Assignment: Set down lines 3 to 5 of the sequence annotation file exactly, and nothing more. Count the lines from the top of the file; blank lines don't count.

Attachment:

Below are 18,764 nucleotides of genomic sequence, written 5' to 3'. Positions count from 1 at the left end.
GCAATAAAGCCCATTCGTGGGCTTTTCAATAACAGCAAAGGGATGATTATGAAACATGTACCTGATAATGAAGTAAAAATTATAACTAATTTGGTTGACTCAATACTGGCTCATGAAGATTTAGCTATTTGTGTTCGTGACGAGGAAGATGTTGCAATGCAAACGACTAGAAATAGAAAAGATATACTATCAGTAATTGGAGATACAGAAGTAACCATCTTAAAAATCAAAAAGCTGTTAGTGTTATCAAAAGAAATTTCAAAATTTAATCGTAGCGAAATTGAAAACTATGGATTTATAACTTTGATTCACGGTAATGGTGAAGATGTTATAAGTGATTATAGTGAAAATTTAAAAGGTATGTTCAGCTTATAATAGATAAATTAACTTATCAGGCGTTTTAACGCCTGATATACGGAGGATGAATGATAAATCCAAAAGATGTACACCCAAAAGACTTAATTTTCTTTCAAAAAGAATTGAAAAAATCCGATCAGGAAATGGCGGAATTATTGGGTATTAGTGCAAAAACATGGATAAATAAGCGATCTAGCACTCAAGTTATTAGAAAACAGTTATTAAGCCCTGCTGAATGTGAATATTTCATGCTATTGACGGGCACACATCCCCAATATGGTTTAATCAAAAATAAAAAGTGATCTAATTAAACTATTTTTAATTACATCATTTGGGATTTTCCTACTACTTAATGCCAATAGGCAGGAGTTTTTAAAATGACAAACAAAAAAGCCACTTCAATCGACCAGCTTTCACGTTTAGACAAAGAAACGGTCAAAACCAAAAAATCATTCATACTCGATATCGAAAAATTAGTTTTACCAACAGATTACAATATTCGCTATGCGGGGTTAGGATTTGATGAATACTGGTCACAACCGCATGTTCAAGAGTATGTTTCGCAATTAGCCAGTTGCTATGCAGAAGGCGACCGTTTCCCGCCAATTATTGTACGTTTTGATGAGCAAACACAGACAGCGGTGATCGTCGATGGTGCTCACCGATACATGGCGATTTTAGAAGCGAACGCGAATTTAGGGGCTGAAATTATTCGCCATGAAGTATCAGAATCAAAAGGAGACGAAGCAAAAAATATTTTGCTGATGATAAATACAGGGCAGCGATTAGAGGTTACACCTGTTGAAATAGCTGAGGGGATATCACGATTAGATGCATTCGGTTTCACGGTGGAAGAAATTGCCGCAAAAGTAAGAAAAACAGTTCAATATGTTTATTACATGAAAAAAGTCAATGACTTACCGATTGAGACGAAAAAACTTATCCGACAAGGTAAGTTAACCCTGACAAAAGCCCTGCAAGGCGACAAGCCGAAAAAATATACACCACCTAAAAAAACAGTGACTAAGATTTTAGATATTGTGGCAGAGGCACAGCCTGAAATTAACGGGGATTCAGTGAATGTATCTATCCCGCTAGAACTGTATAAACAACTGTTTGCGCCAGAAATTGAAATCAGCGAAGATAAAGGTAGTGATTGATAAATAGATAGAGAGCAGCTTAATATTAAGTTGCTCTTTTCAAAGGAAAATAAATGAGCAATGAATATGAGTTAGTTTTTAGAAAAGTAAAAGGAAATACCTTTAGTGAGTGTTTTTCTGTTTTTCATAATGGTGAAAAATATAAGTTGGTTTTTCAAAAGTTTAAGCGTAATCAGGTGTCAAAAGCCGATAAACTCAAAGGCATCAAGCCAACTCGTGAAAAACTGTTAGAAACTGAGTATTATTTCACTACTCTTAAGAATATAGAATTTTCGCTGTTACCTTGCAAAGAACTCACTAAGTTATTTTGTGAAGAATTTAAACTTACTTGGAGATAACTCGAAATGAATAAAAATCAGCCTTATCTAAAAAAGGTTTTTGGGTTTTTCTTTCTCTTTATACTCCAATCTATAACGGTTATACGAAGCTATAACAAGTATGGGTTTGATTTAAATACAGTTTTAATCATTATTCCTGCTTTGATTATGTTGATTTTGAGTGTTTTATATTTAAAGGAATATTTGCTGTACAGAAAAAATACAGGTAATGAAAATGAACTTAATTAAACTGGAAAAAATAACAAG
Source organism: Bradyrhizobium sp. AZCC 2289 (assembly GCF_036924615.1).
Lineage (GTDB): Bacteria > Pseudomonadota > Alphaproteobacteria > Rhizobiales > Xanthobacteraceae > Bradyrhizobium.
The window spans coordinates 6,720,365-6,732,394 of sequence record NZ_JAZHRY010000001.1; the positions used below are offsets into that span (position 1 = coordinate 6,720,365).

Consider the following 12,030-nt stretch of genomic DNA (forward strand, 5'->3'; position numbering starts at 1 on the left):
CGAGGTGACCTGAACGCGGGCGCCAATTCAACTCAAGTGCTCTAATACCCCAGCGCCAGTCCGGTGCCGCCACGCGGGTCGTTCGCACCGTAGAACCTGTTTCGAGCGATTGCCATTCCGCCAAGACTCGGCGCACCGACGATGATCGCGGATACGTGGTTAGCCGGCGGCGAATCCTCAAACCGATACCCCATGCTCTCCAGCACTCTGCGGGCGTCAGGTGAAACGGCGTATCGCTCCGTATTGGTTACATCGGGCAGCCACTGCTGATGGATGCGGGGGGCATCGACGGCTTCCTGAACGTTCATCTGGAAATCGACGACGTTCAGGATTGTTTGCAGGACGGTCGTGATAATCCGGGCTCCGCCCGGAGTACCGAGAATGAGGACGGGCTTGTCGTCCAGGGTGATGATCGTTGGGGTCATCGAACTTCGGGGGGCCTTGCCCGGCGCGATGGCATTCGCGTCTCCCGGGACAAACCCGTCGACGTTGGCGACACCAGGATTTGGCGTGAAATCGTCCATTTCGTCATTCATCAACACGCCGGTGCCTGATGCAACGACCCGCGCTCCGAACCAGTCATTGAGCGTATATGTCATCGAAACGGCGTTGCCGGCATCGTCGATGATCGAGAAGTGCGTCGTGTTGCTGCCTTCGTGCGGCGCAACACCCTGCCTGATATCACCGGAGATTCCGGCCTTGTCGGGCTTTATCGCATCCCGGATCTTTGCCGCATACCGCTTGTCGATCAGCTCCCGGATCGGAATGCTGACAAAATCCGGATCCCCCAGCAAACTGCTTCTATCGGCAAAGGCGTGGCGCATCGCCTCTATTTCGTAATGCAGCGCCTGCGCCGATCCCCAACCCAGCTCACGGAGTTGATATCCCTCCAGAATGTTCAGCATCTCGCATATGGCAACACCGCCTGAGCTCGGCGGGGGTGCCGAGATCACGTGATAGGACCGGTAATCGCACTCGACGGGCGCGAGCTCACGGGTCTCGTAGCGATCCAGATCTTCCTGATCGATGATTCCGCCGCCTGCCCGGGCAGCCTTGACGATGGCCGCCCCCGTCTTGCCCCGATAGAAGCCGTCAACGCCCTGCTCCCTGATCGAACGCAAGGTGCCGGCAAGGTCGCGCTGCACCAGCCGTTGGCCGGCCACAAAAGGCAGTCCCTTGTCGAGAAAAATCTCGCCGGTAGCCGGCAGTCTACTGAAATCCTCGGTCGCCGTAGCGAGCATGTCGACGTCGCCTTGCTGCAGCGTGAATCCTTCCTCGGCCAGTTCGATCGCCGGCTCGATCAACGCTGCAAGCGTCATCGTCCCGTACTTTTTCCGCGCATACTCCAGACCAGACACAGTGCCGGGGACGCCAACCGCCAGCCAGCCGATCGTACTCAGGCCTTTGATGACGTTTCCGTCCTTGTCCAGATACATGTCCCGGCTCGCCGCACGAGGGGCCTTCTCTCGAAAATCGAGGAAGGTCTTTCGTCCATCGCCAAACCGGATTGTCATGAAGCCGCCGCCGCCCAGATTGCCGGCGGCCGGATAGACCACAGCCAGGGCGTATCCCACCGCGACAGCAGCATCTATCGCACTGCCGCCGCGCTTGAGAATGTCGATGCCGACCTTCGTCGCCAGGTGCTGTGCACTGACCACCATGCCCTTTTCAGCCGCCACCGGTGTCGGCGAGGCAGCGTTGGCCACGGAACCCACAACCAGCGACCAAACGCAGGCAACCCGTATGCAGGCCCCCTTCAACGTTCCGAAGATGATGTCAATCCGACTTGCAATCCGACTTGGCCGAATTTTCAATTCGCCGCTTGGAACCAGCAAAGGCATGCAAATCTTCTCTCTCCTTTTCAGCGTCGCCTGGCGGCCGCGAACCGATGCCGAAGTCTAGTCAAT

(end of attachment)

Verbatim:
Source organism: Bradyrhizobium sp. AZCC 2289 (assembly GCF_036924615.1).
Lineage (GTDB): Bacteria > Pseudomonadota > Alphaproteobacteria > Rhizobiales > Xanthobacteraceae > Bradyrhizobium.
The window spans coordinates 6,720,365-6,732,394 of sequence record NZ_JAZHRY010000001.1; the positions used below are offsets into that span (position 1 = coordinate 6,720,365).